At university, I used to assume the scientists were keeping an eye on reality at one end of campus, while the artists were playing with paint swirls at the other end. What could they possibly have to do with one another? After visiting the Sun Valley Center for the Arts exhibition, "Biodiversity: Order, Consumption and Man," I'm glad to see they have been comparing notes. Even as scientific "facts" become subjected to politics (think global warming), we can at least find beauty and pathos in the ensuing collapse of primordial ecosystems, as the work of painters Isabella Kirkland and Walton Ford and photographer Julian Barnes demonstrate. "Biodiversity" carries a heavy dose of irony to the calamity of species extinction, and even offered a glimmer of hope during biodiversity scholar and ant-collector E.O. Wilson's keynote address last Thursday evening. The show runs through March 25 at the Sun Valley Center gallery in Ketchum.
Isabella Kirkland's gorgeous TAXA paintings resemble the work of 17th century naturalist painters, who saw each new discovery as an opportunity to produce a studied and subjective representation of nature's wonders. This level of attention was all but lost during the advent of photography, as were many of Kirkland's subjects, like the laughing owl of New Zealand, the Carolina parakeet and the white-footed rabbit--all lost to extinction during the 20th century. Kirkland's luminous tableaux of carefully researched compositions reflect a suitable amount of effort in memorializing species that were millions of years in the making.
Walton Ford's paintings and prints painstakingly recreate 18th and 19th century Audubon-style illustrations, right down to the foxed edges of parchment, yet are embedded with ironic symbols satirizing the excesses of colonialism and consumerism at the source of continued environmental devastation.
The extraordinary talents of Kirkland and Ford, when applied to current narratives of extinction and cultural criticism, form powerful commentary on the assumptions of history and upon certain nostalgic forces regarding historical artistic techniques, leaving exquisite reminders of what we have lost.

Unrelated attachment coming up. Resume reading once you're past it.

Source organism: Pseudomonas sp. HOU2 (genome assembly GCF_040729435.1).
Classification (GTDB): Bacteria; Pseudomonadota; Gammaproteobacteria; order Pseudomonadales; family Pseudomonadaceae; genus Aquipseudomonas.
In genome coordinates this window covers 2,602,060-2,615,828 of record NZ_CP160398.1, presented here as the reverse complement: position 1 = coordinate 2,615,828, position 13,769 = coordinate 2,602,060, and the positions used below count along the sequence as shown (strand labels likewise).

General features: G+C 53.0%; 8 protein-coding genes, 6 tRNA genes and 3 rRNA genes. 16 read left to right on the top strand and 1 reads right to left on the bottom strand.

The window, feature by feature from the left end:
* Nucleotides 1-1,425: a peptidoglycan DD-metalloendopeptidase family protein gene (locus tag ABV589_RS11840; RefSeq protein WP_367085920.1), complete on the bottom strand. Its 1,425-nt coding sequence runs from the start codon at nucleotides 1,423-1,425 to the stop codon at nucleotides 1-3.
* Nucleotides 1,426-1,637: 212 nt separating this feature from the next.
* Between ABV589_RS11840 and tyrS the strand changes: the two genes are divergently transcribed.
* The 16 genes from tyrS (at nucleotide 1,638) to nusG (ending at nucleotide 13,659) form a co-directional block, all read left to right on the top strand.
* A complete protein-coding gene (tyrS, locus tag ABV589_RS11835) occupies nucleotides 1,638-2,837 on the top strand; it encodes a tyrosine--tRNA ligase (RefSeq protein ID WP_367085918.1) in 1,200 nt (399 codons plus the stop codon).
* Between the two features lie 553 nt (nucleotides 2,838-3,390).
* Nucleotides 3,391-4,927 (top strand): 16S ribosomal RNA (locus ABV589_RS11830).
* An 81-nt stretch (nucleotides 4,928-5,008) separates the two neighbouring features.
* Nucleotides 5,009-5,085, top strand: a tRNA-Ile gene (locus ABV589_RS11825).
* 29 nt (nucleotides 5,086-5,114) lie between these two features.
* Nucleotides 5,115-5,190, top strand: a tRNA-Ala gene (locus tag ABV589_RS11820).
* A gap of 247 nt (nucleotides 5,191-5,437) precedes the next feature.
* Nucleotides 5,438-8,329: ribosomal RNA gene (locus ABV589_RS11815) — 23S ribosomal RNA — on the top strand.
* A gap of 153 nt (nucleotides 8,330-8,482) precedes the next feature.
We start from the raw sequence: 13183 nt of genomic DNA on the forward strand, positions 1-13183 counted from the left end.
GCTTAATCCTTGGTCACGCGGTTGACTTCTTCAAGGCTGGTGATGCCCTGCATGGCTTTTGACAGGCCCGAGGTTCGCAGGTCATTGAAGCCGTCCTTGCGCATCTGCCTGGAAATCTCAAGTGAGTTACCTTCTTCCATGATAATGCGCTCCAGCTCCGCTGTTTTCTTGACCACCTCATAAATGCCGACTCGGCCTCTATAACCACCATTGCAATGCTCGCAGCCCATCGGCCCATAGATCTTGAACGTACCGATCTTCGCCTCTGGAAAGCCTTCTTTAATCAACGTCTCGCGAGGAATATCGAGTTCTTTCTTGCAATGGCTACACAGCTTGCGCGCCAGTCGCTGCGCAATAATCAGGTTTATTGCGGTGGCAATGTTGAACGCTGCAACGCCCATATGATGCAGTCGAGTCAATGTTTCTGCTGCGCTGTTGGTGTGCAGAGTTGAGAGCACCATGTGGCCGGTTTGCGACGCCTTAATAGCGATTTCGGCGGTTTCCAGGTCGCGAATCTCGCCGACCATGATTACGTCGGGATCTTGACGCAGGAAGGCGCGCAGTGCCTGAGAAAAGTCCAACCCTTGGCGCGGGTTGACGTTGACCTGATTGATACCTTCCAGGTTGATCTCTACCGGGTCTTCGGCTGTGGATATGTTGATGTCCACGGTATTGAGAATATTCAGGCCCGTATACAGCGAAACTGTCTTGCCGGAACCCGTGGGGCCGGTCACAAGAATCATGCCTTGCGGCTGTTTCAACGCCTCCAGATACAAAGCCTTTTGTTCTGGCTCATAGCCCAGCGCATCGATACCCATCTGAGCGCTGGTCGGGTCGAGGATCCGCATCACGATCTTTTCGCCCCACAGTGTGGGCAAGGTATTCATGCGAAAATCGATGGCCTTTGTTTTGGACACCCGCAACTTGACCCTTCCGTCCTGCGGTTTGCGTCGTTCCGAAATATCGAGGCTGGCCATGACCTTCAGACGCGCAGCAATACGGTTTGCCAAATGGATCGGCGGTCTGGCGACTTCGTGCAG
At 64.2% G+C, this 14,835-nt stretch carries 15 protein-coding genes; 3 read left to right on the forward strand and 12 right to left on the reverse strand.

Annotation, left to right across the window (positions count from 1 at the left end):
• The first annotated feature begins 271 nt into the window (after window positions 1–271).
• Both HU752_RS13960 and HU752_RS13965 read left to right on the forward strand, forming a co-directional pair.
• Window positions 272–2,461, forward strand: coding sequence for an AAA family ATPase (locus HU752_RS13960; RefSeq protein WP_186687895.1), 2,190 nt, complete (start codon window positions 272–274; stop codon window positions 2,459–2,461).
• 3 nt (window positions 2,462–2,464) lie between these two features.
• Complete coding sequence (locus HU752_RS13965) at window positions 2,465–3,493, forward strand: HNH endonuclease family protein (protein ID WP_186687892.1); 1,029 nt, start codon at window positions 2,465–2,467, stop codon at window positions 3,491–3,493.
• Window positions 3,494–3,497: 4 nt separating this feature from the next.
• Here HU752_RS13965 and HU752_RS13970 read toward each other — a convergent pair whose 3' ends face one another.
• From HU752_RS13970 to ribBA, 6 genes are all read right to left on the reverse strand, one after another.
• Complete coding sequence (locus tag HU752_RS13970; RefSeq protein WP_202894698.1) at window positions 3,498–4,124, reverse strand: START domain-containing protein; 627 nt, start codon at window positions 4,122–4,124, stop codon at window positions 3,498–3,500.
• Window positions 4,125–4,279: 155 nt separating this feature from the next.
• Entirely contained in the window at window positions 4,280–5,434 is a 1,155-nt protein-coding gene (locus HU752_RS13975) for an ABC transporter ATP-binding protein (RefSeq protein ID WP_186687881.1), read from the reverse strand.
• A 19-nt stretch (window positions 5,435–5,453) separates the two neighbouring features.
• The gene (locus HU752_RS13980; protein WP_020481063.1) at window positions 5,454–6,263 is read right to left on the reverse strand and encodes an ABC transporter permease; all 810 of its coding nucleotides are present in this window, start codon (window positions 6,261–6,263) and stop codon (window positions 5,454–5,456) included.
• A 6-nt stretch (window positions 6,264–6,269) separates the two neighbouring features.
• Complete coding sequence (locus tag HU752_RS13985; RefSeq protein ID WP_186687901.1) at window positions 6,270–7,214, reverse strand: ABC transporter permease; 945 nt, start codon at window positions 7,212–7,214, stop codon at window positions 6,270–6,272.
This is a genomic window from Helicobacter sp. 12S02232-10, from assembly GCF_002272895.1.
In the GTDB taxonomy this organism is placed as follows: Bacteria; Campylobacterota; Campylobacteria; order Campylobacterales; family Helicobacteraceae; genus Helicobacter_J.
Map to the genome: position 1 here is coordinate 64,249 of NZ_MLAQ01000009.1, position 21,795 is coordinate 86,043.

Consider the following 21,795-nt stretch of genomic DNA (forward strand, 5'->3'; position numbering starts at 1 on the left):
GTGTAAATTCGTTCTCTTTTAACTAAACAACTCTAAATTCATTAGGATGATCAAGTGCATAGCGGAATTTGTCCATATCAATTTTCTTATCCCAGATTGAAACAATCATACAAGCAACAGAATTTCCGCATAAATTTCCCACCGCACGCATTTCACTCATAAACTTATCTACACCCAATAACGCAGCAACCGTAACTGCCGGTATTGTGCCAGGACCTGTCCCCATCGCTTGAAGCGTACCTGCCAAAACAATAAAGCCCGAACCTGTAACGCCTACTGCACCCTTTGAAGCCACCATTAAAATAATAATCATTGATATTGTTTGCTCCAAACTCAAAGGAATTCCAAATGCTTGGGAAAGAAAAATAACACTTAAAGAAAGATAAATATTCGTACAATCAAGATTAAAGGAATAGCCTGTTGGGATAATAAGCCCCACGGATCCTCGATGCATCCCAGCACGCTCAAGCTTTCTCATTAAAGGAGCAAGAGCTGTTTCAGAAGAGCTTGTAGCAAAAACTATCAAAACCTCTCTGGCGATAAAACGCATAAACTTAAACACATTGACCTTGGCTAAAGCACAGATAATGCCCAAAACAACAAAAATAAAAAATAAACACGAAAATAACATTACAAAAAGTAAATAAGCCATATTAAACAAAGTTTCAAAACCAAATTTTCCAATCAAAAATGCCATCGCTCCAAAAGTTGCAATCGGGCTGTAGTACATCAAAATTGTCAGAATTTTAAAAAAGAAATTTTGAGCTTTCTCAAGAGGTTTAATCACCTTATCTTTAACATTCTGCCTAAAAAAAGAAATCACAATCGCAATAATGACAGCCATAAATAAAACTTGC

Julian Barnes' photographs of ossuaries, dioramas-in-progress, and crated animal specimens present an unsettling look at natural history museum exhibitions. The iconic cheetah of the African savannah strapped into a shipping crate like so much forlorn cargo speaks of the control humanity has brought upon nature, even while glorifying it in museums. This is art taking a good poke at the artifice of control, collection and display.
Eminent biodiversity scholar E. O. Wilson anchored the Sun Valley Center program with a talk on Thursday evening. The bad news: Species continue to disappear at an alarming rate. The good news: Women's lib will save us all. According to Wilson, human birth rates are declining in developing nations where women "make the choice to have fewer, quality children, rather than playing the lottery" (2.1 children per female is optimal). He also points out that new species are being discovered all the time (Wilson himself has already named over 400 species of ant), including a complex deep layer of SLIME (Subsurface Lithoautotrophic Microbial Ecosystems) beneath the earth's surface, which could conceivably produce intelligent life once more after eons of evolution, in case the earth's surface somehow gets scalded clean.
In order to save what biodiversity we have left, Wilson advises raising $28 billion to secure tropical "hot spots" around the globe, including the Amazon, the Congo and Borneo, while somehow raising the standard of living of the teeming impoverished to a "bearable" level before the human population reaches 9 billion in 2100.
It may take science fiction to achieve all this. But that would be art, not science; the success of art depends primarily on knowing what we like and what compels us--whereas good science relies upon reproducible facts, regardless of how pretty they may be. In any case, the Sun Valley Center's "Biodiversity" show reminds us that environmental concerns need never be merely academic.